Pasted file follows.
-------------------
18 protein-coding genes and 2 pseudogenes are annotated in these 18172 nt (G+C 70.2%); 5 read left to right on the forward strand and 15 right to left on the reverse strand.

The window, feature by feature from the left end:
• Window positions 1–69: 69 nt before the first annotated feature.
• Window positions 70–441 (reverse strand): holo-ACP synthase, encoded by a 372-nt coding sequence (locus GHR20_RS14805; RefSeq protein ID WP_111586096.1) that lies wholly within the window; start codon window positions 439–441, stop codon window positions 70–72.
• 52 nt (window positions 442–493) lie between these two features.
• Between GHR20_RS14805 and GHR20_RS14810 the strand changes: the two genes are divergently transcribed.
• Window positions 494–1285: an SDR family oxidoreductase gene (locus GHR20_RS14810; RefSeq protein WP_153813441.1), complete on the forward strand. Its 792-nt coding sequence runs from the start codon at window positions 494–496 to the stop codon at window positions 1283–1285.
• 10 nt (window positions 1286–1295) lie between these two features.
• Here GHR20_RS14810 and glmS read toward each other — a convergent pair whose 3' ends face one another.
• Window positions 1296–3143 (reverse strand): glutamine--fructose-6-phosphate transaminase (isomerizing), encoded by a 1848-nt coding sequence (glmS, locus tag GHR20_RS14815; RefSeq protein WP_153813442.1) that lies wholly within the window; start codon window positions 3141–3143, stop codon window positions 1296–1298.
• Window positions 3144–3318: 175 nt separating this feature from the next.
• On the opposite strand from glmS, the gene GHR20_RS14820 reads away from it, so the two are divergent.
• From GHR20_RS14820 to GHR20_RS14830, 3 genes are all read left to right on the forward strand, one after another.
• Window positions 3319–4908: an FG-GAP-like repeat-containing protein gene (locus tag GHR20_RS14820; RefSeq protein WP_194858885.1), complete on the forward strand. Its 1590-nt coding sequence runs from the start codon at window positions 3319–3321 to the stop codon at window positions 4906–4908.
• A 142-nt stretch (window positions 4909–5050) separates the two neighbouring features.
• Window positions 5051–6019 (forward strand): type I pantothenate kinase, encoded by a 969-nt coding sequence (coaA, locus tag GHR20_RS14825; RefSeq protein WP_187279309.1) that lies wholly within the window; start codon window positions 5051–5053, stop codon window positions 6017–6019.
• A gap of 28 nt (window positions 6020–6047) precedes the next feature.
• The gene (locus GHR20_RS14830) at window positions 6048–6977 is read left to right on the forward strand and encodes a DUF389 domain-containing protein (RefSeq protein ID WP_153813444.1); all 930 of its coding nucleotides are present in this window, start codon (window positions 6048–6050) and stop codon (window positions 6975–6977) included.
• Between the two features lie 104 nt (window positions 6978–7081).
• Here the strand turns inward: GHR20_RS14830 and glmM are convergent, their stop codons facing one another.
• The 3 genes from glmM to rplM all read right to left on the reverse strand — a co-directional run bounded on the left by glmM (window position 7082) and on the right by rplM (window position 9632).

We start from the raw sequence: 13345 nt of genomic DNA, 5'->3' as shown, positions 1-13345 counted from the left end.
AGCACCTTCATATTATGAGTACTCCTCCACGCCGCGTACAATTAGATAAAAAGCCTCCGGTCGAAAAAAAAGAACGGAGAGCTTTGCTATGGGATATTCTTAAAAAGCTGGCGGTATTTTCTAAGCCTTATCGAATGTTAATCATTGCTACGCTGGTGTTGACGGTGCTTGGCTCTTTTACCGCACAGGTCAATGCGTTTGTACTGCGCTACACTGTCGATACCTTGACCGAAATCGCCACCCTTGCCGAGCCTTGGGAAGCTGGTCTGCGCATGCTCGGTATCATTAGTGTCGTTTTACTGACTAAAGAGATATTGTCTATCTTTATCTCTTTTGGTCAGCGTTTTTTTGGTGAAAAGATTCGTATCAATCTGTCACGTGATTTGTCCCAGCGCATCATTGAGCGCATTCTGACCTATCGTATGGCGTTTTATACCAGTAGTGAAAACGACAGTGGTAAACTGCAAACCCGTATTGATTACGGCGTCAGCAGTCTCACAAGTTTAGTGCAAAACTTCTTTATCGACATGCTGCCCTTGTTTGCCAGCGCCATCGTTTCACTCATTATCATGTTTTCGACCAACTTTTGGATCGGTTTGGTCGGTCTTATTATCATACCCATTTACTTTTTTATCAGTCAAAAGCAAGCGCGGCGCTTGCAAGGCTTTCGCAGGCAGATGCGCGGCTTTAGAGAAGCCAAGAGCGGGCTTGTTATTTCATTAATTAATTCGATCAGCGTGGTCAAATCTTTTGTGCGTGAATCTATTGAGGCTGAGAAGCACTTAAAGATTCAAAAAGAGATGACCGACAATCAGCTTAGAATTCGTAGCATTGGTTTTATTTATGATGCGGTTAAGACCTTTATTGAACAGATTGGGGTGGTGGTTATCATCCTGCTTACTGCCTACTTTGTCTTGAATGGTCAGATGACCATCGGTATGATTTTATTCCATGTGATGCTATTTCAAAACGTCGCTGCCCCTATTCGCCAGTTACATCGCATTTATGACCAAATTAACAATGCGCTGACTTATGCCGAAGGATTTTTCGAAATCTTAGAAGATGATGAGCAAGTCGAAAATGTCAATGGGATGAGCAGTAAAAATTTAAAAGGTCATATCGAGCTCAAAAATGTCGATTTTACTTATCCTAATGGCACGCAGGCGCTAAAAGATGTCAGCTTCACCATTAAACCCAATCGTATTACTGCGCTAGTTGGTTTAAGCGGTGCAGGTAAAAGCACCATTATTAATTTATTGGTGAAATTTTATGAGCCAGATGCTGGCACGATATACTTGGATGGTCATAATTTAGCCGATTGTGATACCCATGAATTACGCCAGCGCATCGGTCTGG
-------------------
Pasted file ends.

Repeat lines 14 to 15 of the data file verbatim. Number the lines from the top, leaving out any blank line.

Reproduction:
• Window positions 3319–4908: an FG-GAP-like repeat-containing protein gene (locus tag GHR20_RS14820; RefSeq protein WP_194858885.1), complete on the forward strand. Its 1590-nt coding sequence runs from the start codon at window positions 3319–3321 to the stop codon at window positions 4906–4908.
• A 142-nt stretch (window positions 4909–5050) separates the two neighbouring features.